If you're reading this, you're most likely one of the 3.8 billion people who are on a social media platform of some kind. There is no better tool to grow your music audience than the likes of Facebook, Instagram, YouTube, and the rest.
Social media is an amazing tool to build a fanbase around your music, but if you're posting regularly and your fanbase isn't growing, you most likely are doing something wrong on the platform.
I'm often asked how to use social media properly in order to grow an audience, so that's what I will discuss in this post. But remember, no matter the method, there is always a cost associated with growing a fanbase. That cost could be monetary through the use of paid advertising. Or the cost could be your time through the creation of content and organic growth.
Think about which cost makes the most sense for you in your current situation. As for me, I often remind myself that I can always make more money, but I'll never get back my time.
Okay enough philosophy, let's dive into what NOT to do on social media.
When posting on social media, you need to remember that you're interacting with real people. Albeit virtually.
But even though the virtual interaction could feel removed, unimportant, or impersonal, the opposite is entirely true.
The same social and relational rules apply when building a fanbase on social media and you'll want to keep in mind not to create "out of order experiences" for your fans.
You need to build a relationship and history with them.
If you haven't invested time doing that, you should NOT skip ahead in the "relationship" by posting your streaming links, saying "check out my music" and other demands.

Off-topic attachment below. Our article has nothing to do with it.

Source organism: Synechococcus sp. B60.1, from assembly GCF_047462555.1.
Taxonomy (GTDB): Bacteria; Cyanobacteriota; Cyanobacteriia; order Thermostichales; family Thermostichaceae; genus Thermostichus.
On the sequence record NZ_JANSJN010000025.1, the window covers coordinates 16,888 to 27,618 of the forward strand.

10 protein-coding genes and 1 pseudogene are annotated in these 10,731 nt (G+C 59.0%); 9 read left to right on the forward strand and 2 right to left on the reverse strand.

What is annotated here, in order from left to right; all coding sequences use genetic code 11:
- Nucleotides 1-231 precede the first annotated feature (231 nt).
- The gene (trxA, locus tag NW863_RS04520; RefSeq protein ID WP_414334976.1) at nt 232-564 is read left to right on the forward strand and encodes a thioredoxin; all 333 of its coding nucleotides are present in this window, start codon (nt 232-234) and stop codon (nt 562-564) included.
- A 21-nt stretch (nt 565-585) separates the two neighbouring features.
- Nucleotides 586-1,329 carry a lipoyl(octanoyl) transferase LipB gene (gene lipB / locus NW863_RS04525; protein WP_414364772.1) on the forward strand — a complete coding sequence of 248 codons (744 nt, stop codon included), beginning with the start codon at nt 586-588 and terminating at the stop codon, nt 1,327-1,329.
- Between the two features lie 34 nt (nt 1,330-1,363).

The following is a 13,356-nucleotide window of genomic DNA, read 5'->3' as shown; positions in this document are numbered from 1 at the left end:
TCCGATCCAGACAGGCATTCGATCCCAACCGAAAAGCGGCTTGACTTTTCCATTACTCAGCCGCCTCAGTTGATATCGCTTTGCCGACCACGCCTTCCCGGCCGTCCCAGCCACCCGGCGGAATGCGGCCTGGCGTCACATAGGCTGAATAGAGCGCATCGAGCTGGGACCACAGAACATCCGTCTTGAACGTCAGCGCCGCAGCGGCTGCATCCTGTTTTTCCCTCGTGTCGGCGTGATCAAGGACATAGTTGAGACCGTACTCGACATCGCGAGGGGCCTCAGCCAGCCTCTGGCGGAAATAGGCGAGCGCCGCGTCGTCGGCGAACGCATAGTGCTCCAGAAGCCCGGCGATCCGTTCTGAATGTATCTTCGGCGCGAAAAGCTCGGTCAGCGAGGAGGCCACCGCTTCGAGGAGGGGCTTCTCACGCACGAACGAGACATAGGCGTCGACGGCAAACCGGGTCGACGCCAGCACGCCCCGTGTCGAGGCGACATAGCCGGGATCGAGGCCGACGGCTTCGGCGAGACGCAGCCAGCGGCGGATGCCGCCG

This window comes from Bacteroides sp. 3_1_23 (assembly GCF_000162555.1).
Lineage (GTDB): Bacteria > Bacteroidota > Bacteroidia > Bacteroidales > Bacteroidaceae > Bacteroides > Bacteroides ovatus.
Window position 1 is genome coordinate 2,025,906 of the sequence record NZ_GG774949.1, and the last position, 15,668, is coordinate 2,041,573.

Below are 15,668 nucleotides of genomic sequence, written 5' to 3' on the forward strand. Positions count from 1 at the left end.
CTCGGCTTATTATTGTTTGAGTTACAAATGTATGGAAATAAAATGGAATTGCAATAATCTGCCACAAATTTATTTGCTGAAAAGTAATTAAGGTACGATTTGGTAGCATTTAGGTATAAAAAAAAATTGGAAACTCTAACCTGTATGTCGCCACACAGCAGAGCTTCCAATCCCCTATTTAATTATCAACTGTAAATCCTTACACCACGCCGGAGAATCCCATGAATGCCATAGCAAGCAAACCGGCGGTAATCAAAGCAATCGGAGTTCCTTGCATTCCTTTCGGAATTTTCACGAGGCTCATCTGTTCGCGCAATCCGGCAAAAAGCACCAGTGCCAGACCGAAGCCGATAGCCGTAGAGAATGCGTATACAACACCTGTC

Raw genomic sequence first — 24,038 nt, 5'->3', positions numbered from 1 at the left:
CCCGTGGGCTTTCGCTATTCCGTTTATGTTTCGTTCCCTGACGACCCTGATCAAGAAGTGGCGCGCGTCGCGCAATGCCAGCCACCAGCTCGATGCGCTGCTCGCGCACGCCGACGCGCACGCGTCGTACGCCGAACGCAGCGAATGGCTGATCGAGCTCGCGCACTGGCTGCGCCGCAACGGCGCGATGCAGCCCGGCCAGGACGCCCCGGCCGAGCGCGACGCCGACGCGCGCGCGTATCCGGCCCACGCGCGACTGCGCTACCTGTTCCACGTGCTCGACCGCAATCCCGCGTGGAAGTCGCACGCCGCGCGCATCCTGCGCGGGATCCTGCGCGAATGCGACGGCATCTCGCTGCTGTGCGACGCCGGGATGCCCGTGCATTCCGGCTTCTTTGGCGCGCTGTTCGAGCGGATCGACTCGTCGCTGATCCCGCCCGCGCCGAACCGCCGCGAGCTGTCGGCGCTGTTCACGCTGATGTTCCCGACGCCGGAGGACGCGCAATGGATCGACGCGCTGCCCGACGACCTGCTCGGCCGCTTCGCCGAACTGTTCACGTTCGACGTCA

It's a mistake because it doesn't work.
It doesn't take your fans on a Fan Journey to discover who you are as an artist.
And you'll be hardpressed to find results ordering your fans around if they are not ready to receive instruction from you.
Another thing that I see out of time that is not an effective use of social media is posting your music on Reddit or Facebook groups asking for "Feedback" or for a cold click to your streaming platform.
This devaluation of your music, especially with people who have probably never heard of you before, is not setting listeners out on your Fan Journey.
It's tempting to do this because you might actually get responses and comments, but this is not the same as a listener actually being interested in your music. More often than not, the commenter is finding satisfaction in sharing their opinion rather than finding satisfaction in your music.
This is not the type of interaction that creates a memorable experience around your music. You need to try harder than that.
And lastly, seriously don't do this. Don't just DM people your links completely cold. Cold means that it's completely out of the blue and you haven't had any prior conversation to "warm-up" the conversation before sending links to your music.
Without an introduction, context, and expectation, no one is going to be receptive to your music links and definitely won't appreciate the gesture.
It's also a huge waste of your time because it will feel like you're doing a lot of "marketing" and getting a lot done when you're really just turning people off from your music.